It was like seagull porn, totally weird I know, but we couldn’t take our eyes off the spectacle. The odd thing was now no one was stopping and watching, it was like front row seats at our own private viewing of Mutual of Omaha’s Wild Kingdom.

The bird on bird orgy fest was in and out in less than two minutes. The sea-gal (I’m full of them, aren’t I?) was disinterested, unaffected almost in the whole she-bang, (yep another one, can’t stop) frankly. As soon as he was finished with his business he flew away leaving her to clean up whatever mess he left, baby, delivery, motherhood, it didn’t seem like he was planning on returning and helping out the little mama anytime soon, perhaps off to his next conquest. This continued for a few hours in the midst of their flock of at least one hundred seagulls, probably more, males circling, mounting, flapping, and flying away.

We finally had to move because all of their spastic sounds and movements combined with the pumping sounds of a cacophony of humans and their speaker systems blaring a variety of horrible music were getting to be noise overload. We decided to pick up and move away from them leaving the frolicking seagulls for other observers if they decided for just a moment to look up from their cell phones.

The rewards are endless when we look up and around. This day was no exception to the nature around us every minute of every day.




I sit here this late morning hour of 7:30am having slept until 7:00 this morning, a virtual record for me. And sleep I did, what a deep REM awesome sleep, almost meditative. I sit her in the electric sunlight, birds chirping, barely a breeze, surrounded by a manicured lawn of an eighteen hole golf course in two lawn chairs my partner plopped in the driveway basically looking like the Clampetts from the Beverly Hillbillies. But I don’t care. This is yet another super wealthy neighborhood and no one is outside, barely a player on the TPI golf course my grandfather’s house sits on in sunny and magnificent Siesta Key. I have been coming here for respite for over twenty five years and it feels like my own winter home by now and as a matter of fact, visiting my grandfather is like visiting a parent that I never had, there is comfort. I can freely roam in the house, in the kitchen, help myself to cooking and cleaning out the fridge like my fantasy world I should have lived in with my mother who I may have had a solid relationship with.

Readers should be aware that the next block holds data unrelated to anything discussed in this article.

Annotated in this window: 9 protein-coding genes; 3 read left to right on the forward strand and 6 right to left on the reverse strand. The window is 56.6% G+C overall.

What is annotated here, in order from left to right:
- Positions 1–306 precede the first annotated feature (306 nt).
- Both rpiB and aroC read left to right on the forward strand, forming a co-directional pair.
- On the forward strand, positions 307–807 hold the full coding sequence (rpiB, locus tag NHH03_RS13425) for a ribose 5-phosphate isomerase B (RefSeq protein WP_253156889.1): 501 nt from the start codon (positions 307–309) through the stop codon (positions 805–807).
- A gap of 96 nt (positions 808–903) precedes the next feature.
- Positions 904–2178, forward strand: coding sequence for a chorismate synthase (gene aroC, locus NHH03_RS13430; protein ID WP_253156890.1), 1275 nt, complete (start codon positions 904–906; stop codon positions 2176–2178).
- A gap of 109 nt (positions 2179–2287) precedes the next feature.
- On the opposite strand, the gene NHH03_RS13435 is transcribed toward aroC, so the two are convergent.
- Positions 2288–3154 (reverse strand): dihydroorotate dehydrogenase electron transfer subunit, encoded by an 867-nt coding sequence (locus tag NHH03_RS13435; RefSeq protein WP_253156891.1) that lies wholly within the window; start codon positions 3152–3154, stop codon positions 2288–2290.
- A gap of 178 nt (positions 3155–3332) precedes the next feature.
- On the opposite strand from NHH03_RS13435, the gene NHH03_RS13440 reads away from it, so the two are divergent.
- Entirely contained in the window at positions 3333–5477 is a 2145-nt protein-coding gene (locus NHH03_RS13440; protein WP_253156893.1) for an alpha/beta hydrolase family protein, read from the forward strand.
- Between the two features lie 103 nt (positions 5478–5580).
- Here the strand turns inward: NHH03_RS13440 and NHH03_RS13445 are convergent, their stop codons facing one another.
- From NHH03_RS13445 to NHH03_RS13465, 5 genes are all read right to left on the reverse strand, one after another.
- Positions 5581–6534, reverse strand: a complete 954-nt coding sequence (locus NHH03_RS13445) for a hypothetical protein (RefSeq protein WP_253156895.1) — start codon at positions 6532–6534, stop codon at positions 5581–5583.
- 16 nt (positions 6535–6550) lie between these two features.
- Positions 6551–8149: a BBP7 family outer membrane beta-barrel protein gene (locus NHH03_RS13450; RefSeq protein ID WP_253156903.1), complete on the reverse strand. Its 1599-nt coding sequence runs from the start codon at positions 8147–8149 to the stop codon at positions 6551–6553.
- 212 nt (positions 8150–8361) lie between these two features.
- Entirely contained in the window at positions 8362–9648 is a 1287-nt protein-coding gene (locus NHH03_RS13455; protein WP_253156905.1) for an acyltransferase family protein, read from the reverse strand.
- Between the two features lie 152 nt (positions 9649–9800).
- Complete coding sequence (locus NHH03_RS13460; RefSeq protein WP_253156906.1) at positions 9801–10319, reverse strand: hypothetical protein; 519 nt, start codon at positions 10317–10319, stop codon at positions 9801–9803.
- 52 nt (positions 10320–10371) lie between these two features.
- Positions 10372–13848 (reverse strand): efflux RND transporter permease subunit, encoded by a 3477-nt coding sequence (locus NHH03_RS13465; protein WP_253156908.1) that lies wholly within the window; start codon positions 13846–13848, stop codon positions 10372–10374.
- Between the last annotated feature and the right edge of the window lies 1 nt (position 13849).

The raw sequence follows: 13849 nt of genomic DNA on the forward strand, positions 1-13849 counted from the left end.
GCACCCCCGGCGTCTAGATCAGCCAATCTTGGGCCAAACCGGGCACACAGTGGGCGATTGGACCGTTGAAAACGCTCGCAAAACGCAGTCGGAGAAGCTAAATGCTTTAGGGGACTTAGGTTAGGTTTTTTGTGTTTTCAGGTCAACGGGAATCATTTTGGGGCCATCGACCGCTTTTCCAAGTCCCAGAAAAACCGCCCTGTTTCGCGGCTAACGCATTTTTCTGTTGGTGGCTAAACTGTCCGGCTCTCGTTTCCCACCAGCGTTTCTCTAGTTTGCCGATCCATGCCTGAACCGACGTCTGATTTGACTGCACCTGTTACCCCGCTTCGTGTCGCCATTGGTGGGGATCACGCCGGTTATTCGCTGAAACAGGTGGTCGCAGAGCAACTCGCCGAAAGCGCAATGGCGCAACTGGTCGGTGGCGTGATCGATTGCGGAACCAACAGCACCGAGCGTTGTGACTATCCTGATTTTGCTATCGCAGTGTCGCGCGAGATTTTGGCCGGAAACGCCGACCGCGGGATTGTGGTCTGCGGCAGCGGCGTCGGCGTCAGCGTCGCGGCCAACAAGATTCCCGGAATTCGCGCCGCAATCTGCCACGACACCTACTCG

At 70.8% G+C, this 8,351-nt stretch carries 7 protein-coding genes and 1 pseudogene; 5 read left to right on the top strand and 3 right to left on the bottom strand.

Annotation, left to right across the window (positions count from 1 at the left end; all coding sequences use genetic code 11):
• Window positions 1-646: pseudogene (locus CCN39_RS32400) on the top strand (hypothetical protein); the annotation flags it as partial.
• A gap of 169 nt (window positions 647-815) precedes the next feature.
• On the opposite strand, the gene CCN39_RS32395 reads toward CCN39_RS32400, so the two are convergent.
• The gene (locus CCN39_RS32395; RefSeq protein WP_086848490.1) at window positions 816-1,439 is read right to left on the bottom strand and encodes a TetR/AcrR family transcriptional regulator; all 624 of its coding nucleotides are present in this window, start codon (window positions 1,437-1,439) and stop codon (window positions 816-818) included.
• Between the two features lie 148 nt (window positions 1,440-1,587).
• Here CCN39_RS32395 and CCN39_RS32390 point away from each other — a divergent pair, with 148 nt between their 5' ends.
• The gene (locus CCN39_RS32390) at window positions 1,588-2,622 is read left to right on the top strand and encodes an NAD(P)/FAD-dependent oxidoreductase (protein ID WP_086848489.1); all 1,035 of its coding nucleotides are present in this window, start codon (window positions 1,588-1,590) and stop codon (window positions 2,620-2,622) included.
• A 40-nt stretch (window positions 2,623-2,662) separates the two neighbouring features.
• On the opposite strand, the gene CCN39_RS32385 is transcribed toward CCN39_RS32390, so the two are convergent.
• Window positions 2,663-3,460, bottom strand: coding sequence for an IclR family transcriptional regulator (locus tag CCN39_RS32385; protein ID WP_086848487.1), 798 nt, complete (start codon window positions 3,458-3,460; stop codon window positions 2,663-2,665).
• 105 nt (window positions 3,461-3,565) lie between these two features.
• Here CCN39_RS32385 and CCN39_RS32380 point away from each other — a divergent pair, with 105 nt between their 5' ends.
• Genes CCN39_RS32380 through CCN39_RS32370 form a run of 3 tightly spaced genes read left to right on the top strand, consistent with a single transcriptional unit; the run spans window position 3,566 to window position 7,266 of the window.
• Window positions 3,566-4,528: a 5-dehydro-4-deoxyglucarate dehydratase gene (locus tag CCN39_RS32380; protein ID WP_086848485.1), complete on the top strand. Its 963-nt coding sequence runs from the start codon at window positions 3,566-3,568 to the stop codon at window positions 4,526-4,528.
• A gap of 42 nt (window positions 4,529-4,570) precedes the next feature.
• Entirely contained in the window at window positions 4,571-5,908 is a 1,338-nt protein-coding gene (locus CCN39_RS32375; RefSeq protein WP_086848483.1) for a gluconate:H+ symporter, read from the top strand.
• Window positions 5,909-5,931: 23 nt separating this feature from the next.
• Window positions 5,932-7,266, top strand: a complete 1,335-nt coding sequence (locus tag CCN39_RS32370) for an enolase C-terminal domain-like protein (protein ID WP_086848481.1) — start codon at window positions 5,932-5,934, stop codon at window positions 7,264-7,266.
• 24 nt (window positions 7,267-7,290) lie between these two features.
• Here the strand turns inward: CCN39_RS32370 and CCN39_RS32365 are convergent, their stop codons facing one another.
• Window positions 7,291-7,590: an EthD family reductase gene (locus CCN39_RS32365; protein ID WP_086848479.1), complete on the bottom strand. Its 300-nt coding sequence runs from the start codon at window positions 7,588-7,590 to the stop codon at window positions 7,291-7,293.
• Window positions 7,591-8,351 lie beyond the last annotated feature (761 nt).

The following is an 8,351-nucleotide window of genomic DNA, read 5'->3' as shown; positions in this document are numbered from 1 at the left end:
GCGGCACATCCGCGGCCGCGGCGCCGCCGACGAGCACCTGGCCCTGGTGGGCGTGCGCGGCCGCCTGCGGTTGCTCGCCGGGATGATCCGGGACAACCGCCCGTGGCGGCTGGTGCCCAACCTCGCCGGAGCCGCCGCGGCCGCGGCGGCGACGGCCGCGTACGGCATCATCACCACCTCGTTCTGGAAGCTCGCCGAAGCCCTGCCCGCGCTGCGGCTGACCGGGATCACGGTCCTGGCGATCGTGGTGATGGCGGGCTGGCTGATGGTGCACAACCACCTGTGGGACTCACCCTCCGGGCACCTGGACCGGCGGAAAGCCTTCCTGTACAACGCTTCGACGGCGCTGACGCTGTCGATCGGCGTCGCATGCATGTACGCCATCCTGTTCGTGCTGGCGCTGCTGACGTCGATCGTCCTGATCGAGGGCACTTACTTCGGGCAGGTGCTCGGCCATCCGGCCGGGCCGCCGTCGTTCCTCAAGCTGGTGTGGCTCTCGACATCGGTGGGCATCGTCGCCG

My many writings have sung the praises of my connection to my Grandparents and especially this past four years since my Grandfather had his stroke, the relationship as grown to a deeper level I never thought possible.

Last week was an unintentional week off from writing- it just kind of happened. The pattern of almost daily writing has been like a security blanket coating me with fluffy protection soothing my mind and allowing me the gift of full escape. Writing has become a deep friendship and writing solidly for over a year gives me my morning meditation to start the day.

Last week I began working on the piece THE WORD WEIGHT and for the first time since I started writing on Medium I came to a screeching halt, well opposite of the screeching halt, I couldn’t stop the piece and I couldn’t end it, it just kept going, yet it was unfinished and winding, taking detours all over the place as the words entered and exited my swirly brain. The piece wouldn’t finish. On the outside, I was too busy, overscheduling my week before my trip with an inordinate amount of appointments and work related paperwork. Owning my own company provides a great freedom, but it also requires a lot of extra attention when I decide to take a break from it. Like cleaning your house before you go on vacation, there are those loose ends that must be tied up in a neat Type A little bow so when you return, relaxed and refreshed there are no dishes in the sink to confront you.

Training a new team, meetings with leadership, placing orders, paying bills, making sure that all entries are in and updated, not to mention the books I was trying to finish so I could return to the library and the Jewish Film Festival I wanted to get to in the pulse of the week. Oh and did I mention I decided to do a weeklong detox in the midst of all of this. The only extra part of my regular routine that saved me was that the detox didn’t want me to do any vigorous exercise for the week as it was partially reparative or something like that. I just listened to my body and the instructions and was a better student because of it. I can say I didn’t have the time to write, but since I regularly wake up at five am, there was plenty of time in the wee hours of the sunlit morning to bring my pen to paper. I started THE WORD WEIGHT and for the first time since I climbed on the magic carpet writing ride, I became a bit stuck.